Other proponents of the change, such as Ako Bicol Representative Alfredo Garbin Jr., said the protections in the charter make it difficult for the government to create more jobs and improve the economy, more so that it has been negatively affected by the coronavirus pandemic.
The KMP however said the move aims to further open the local economy to the plundering of land grabbers and large foreign corporations.
“The economic and political repercussions of ChaCha will be irreversible. Filipinos must fight ChaCha attempts to the end,” KMP said.
The farmers added it is like handing the entire Philippines on a silver platter for foreign businesses to devour.
“We cannot allow foreign businesses to take over our land, natural resources, media, and strategic industries. We cannot be second-class citizens in our own country. With ChaCha, everything else will worsen for Filipinos,” the group explained.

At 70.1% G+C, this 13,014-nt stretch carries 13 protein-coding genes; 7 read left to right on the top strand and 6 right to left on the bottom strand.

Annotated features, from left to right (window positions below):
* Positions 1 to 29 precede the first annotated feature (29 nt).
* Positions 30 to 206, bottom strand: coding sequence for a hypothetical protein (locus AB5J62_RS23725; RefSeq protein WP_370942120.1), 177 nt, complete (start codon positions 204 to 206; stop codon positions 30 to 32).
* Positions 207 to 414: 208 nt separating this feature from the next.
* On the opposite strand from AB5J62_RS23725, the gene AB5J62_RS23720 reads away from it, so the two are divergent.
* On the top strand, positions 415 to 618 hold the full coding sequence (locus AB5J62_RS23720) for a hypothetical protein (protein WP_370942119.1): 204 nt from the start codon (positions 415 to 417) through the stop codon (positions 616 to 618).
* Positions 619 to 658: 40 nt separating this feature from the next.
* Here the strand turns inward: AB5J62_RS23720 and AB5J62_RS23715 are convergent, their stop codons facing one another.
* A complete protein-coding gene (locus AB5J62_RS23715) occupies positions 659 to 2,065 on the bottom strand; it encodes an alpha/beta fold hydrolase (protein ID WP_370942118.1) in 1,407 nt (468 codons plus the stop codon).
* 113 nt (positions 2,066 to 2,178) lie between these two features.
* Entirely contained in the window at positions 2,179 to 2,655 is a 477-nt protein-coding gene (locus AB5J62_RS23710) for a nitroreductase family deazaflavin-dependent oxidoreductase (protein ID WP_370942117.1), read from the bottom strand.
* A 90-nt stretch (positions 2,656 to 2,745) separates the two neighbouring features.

KMP warned that multinational agricorporations such as Del Monte, DoleFil, Sumifru and other large plantations, as well as foreign mining companies, will further expand at the expense of farmers and indigenous peoples.
President Duterte also earlier said he wants changes in the Constitution to remove the Party List system and punish Leftist parties that have consistently won seats in Congress.
“All democracy and freedom-loving Filipinos must [therefore] resist Charter Change and Duterte’s tyranny,” the KMP said. # (Raymund B. Villanueva)
Another peasant activist in Bohol Province was killed just as nine Tumandok civilians in Panay Island were being massacred last Wednesday in one of the bloodiest day for farmers under the four-year old Rodrigo Duterte government.